The energy of the event, the absolute power of the thing, took his breath away. Literally, he could not breathe. The air became as thick as water, compressed by an irresistible force of inconceivable might. And it seemed to him that the sunlight was being condensed, as well, concentrated not into greater brightness but into a rich golden densification, into a substance that he could feel and smell, into a shimmering coagulum that swelled, bent, buckled, and brought forth impossibilities.
He sensed also that something had gone wrong with time. Wrong wasn’t the correct word; something about time had changed—the flow, the rules, the purpose of it. The past, the present, and the future were as one, twisted together like spaghetti on a fork, then twisted tighter, tighter, until countless millennia were wound into a single instant. He became aware of every moment of his past and of all the possibilities of his future, saw himself as a fetus, an infant, a growing child, an adolescent, an adult, a feeble octogenarian, all simultaneously.
As deeply strange and terrifying as the event was, although it overwhelmed all the senses and oppressed the mind nearly to the point of mental implosion, Liddon knew instantly what was happening, the cause and the intention. He knew also that the hideous stress upon him, the crushing power, the choking awe that arose from the sheer immensity of the thing, would be at once relieved if only he didn’t resist, but he resisted.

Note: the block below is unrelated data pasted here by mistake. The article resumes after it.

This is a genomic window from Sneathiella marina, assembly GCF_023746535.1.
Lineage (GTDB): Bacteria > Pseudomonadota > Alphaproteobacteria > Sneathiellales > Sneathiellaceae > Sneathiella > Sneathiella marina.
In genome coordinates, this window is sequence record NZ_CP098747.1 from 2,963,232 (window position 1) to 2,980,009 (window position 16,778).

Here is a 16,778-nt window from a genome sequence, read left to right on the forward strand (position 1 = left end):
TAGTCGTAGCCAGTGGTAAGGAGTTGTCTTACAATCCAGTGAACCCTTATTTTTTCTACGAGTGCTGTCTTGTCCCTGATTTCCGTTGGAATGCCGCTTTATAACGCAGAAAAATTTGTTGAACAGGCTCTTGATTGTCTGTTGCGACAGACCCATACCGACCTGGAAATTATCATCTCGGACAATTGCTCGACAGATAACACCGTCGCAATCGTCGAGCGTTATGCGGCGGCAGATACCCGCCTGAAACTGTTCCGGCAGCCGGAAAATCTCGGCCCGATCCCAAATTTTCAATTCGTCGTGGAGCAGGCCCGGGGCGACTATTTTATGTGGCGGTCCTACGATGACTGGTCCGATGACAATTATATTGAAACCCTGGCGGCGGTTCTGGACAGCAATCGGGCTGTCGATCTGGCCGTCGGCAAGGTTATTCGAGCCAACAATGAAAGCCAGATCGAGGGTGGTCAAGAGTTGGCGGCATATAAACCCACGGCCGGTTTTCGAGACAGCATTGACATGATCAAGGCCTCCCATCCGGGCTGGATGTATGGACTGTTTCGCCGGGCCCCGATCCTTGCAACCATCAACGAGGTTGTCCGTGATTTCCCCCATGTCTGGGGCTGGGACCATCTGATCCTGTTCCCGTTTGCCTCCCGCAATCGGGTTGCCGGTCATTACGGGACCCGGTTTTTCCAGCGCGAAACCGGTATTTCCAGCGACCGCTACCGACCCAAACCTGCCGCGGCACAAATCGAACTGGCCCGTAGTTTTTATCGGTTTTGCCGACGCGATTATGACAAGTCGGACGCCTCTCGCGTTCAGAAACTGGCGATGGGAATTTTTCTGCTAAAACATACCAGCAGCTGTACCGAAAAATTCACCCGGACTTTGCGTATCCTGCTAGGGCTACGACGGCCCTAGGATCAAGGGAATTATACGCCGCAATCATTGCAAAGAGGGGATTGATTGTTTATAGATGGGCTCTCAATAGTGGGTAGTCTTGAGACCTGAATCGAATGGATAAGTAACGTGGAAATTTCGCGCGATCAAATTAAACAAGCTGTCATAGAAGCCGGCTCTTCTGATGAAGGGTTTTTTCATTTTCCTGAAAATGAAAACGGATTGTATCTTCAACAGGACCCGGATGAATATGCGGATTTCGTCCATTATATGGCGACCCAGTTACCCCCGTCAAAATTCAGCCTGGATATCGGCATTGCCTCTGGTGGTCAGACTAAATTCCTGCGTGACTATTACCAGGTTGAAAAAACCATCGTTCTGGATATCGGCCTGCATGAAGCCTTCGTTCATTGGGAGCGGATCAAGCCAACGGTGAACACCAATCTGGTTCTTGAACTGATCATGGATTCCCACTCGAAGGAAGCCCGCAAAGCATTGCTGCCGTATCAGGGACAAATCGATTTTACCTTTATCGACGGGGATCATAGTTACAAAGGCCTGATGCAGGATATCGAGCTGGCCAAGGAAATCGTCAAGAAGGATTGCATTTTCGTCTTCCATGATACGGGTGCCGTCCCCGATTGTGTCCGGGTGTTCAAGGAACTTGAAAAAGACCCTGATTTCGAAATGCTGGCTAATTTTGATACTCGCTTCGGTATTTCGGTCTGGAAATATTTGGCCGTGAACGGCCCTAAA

Subjectively, the event seemed to go on for hours. But as he opened his mouth in a soundless scream of denial and self-assertion, as he fisted his hands so tightly that his fingernails cut his palms and his knuckle bones felt as if they might split through his skin, Liddon knew that in fact only a few seconds were passing, a sixth of a minute at most.
As abruptly as the thing began, it ended. Just as he had tried to reel back at the start of it, Liddon reeled forward when it was over, and this time no power impeded him. Neither the lifting fog nor the perpetual shadows offered adequate concealment, neither the trees nor the ferns, and the one path was the one way, not back to Rudy Neems but forward. Liddon lurched and staggered along the last hundred yards of the footpath, to the oiled-dirt road that was used mostly by forest-service personnel and primarily in times of fire.
In the rental car, he locked the doors, threw the manila envelope on the passenger seat, and sat gasping, shuddering.
He flipped down the sun visor to consult the mirror on the back. He expected his face to be scorched or in some other way branded by the encounter, but he bore no mark of his experience. When he peered into the reflection of his eyes, he immediately looked away.
Only when his heart slowed a bit and his fear abated did he realize that he had lost one loafer and the rubber overshoe with it. No expensive Italian footwear could be expensive enough to motivate him to return to the woods.
His gray wool slacks by Ermenegildo Zegna were shapeless, as if processed by an incompetent dry cleaner. Half of the top stitching in his Mark Cross belt was unraveled, and the tongue of the buckle was bent.
The Geoffrey Beene shirt, soaked with sour sweat, had shrunk in curious ways, binding at the underarms and pulling tight across the yoke.
From the badly snagged Armani sweater dangled scores of yarn loops, and the black jacket by Andrew Marc stank as if the leather had begun to rot.